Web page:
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IMF growth rate cut ‘appropriate’

Govt gets ‘positive feedback’ from institution at Washington, D.C. meeting
  • Michael Halkitis.

Guardian Business Editor

Published: Oct 11, 2013

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Economic analysts and private sector stakeholders yesterday expressed little surprise at the International Monetary Fund’s decision to lower its growth forecast for The Bahamas for 2013 and 2014, describing the adjusted rates as “more reasonable” and “very appropriate”.

Kevin Burrows, senior vice president at Colina Financial Advisors Limited (CFAL), said that the IMF has consistently overestimated global GDP rates since the start of the Great Recession in 2008, only to be forced into making revisions.

“Considering the U.S. is forecast to grow by 1.6 percent this year and 2.6 percent next year, the new growth rates seem more reasonable versus our major trading partner,” he said.

On Tuesday, the IMF adjusted its global real GDP growth forecast for 2013 down by 0.3 percent to 2.9 percent. The projected growth rate for the U.S. was lowered from 1.7 to 1.6 percent.

At the same time, the expected GDP growth rate for The Bahamas for 2013 was

lowered from 2.7 percent to 1.9 percent for 2013, and from 2.5 to 2.1 percent for 2014 – still leaving forecast growth higher than most its Caribbean neighbors, except Haiti and the Dominican Republic.

The lower forecast comes amidst considerable anxiety in the U.S. economy, the world’s largest and the most significant influence on the Bahamian economic outlook, over the question of when the U.S. government will approve a new budget – allowing the government shutdown that has paralysed many agencies to come to an end – and a new debt ceiling.

In its World Economic Outlook report, which contained the revised projections, the IMF described advanced economies in generally as “gradually strengthening”, while growth in emerging economies slows.

“Global growth is in low gear, drivers of activity are changing and downside risks persist,” said the institution.

Burrows said: “I think the lowered expectation (for The Bahamas) was purely externally driven by lower growth rates globally; since 2014 was cut from 2.5 percent to 2.1 percent, I do not think it was driven by the fact that VAT is being implemented that year.”

Ralph Massey, a retired Nassau-based economist who has written extensively on the Bahamian economy, said the change in forecast growth rates for The Bahamas seems “very appropriate” and consistent with the fact that the U.S. is “off their long term growth trend, and the current recession is hanging on. The U.S. hasn’t rebounded and The Bahamas is dependent on the U.S. for our tourism industry.”

Agreeing with Burrows that the original forecast was “optimistic”, Massey said that he would expect both “internal and external” factors would have played into the IMF’s decision to adjust the growth rate downwards in The Bahamas’ case.

Meanwhile, Massey expressed pessimism over The Bahamas’ ability to generate significant growth going forward, even as the IMF has suggested elsewhere that The Bahamas will need to hit an average 5.5 percent growth rate between 2013 and 2018 if it is to cut unemployment by 50 percent.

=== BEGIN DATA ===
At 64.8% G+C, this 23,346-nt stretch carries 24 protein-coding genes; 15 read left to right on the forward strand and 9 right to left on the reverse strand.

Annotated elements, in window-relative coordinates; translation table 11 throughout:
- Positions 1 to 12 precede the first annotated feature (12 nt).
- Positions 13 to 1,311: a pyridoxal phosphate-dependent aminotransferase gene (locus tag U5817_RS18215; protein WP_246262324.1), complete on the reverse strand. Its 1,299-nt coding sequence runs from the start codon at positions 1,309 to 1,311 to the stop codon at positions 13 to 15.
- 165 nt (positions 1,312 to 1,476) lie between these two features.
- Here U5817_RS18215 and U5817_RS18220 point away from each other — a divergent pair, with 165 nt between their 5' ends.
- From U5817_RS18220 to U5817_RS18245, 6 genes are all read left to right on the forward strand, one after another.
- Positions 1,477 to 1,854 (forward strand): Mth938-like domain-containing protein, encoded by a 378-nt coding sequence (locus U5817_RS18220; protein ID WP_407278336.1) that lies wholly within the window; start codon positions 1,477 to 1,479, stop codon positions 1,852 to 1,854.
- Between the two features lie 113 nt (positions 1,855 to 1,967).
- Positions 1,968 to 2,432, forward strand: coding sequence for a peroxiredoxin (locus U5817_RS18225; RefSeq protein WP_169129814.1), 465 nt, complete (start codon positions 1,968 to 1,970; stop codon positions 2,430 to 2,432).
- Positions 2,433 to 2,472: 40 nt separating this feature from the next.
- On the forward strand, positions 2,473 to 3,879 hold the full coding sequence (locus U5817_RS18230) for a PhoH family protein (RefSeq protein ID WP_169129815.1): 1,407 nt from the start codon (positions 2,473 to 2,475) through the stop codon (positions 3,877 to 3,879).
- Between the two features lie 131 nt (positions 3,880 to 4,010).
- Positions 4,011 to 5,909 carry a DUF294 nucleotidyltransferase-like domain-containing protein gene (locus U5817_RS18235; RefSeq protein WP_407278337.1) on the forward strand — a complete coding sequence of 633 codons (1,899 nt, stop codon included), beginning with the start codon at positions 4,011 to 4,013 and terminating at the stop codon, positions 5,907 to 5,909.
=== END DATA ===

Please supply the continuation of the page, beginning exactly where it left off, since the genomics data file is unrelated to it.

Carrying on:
“You don’t think of The Bahamas being able to sustain growth because inherently you don’t have an education system to promote growth. The Bahamas is fortunate to have sun, sand and sea because they do attract foreign investment, but the education system hasn’t found the right formula.”

On Burrows’ part, he said: “There is no short term fix for us to change or improve matters – we are a small, open economy that is greatly impacted by external events.”

Meanwhile, the head of one of The Bahamas major retail banks, Ian Jennings, president of Commonwealth Bank, told Guardian Business he too was not taken aback by the adjustment.

“As far as what we are seeing, growth is very sluggish, slightly positive, but very sluggish. All in all we’re not surprised by it, sort of goes hand in hand with what we’re looking at for the future, which is another hard year. There’s many factors: lack of tourism and local businesses faced with uncertainties, which causes them to delay [investments]. All told we’re not surprised that the growth rate.”

In a statement issued yesterday from Washington D.C., where finance officials are attending the annual meetings of the IMF and the World Bank, Minister of State for Finance Michael Halkitis said the downgrade must be seen in the context of the global GDP growth rate cutback.

“The IMF in its flagship publication World Economic Outlook released this month, revised its forecast of global economic growth downward,” Halkitis said. “As a consequence, its growth forecast for global, regional and individual economies including The Bahamas, its economic growth projections have been revised down.”

“In its report, the IMF pointed to challenges faced by emerging economies of which The Bahamas is one. These challenges include: putting in place the right policy mix and ensuring that adjustment occurs at the right pace; the need to safeguard financial stability; the need to proceed with reducing deficits and the rate of growth of the national debt [and] the need for fundamental reform in the way the economies operate.”

Halkitis said Ministry of Finance officials received positive feedback from the IMF yesterday on their plan of action for the Bahamian economy.

“The meetings were positive and the IMF expressed confidence in the economic program being employed by The Bahamas government to reverse the drastic deterioration of the public finances that occurred during the period 2007 to 2012,” said Halkitis.

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